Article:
(Bloomberg) — The European Central Bank should keep raising interest rates, even at a reduced pace, until inflation excluding energy and food prices starts to ease, Governing Council member Francois Villeroy de Galhau said.
“As long as underlying inflation has not clearly peaked, we shouldn’t stop on rates,” the Bank of France Governor said in an interview with the Irish Times.
Focusing on underlying components of price gauges could mean that policymakers keep raising rates well into next year, even if overall numbers start to decline when energy costs ease. Data last week showed both headline and underlying measures hit record highs in October, just after the ECB doubled borrowing costs to 1.5%.
Villeroy said he expects headline inflation to reach its zenith in the first half of 2023 with the power component starting to fade “probably from next spring.”
While the French central banker raised the prospect of several more rate hikes next year, he also said the ECB could shift to a slower pace than at recent meetings as rates are already near a level he considers no longer stimulates the economy.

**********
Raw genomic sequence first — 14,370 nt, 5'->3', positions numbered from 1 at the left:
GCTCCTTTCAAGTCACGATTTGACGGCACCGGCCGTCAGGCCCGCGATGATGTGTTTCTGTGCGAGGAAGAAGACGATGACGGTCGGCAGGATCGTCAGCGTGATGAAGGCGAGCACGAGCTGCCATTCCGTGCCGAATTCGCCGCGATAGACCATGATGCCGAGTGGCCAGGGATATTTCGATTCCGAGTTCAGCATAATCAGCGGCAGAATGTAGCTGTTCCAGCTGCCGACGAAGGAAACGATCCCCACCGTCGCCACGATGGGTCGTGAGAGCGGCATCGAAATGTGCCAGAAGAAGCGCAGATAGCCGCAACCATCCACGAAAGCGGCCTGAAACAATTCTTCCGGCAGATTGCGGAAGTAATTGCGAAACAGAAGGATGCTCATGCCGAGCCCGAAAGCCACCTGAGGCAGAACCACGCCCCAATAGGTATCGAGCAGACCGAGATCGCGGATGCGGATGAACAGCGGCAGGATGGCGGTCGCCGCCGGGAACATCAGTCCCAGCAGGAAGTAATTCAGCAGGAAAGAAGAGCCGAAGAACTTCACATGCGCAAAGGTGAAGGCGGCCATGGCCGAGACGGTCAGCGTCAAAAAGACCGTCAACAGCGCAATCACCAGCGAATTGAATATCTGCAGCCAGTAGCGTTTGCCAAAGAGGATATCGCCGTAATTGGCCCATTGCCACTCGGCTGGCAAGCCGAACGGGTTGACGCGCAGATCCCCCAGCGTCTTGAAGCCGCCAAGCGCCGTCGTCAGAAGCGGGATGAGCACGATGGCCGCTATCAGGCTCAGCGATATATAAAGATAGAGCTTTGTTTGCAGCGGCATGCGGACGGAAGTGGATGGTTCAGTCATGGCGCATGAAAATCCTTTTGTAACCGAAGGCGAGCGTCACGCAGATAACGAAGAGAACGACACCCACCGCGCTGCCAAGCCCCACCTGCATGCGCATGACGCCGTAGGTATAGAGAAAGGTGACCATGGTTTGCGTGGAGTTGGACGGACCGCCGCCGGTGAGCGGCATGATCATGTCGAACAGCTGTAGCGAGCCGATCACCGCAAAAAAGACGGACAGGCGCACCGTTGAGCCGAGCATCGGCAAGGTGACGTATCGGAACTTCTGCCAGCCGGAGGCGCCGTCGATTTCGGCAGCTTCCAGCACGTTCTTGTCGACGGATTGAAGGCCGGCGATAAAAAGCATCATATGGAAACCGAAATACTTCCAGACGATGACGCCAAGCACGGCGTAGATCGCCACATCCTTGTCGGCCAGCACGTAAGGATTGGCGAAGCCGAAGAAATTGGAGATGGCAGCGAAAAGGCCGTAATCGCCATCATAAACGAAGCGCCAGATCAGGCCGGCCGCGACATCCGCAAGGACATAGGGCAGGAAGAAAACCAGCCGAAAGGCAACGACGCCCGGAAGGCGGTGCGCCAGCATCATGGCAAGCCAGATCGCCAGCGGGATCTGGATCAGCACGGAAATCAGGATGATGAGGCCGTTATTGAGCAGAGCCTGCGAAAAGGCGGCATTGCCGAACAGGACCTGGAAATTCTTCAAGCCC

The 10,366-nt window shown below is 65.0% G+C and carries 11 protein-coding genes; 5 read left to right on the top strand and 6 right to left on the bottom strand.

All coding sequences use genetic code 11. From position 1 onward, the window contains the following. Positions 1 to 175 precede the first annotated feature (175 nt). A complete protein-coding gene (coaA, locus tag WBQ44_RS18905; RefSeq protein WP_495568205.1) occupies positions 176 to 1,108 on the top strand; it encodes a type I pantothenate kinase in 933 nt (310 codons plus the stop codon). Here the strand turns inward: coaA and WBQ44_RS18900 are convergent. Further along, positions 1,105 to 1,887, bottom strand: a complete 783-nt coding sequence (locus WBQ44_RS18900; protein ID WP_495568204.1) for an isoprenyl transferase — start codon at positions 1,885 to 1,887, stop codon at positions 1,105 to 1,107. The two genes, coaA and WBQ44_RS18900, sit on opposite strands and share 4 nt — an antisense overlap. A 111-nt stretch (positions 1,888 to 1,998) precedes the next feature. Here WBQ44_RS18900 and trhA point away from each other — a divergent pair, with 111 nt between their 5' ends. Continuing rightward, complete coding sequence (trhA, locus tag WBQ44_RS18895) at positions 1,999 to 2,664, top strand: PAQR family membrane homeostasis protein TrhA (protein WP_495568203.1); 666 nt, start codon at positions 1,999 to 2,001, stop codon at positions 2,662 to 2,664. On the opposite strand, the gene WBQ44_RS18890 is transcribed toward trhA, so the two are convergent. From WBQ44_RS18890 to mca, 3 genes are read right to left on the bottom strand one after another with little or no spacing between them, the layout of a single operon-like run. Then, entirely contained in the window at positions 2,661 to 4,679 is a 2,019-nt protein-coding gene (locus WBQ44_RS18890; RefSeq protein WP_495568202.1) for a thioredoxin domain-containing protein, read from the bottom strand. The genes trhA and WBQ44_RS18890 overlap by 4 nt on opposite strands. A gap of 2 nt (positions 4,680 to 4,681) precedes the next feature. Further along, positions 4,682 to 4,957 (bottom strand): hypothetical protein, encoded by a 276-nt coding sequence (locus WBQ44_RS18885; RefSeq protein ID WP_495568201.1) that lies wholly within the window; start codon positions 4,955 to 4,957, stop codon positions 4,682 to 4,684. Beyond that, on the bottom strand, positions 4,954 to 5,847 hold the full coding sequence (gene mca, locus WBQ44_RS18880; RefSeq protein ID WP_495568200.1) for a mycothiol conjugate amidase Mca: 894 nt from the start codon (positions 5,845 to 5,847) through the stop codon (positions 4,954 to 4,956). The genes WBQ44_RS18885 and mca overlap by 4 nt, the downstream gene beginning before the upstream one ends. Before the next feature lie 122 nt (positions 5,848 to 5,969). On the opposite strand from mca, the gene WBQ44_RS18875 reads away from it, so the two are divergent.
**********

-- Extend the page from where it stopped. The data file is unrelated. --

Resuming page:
“It’s too early to tell where the end point in interest rates, or the so-called terminal rate, could be,” Villeroy said. “That said we are not far from the neutral rate, beyond which our hiking pace could be more flexible and possibly slower.”
He played down the risk that a recession in the euro area would force the central bank to stop raising rates, in part because the job market is still strong.
“We can raise interest rates without provoking significant unemployment,” Villeroy said. “To determine the level of growth next year, energy is more important than monetary policy. Our aim is not to provoke a recession but to tame inflation.”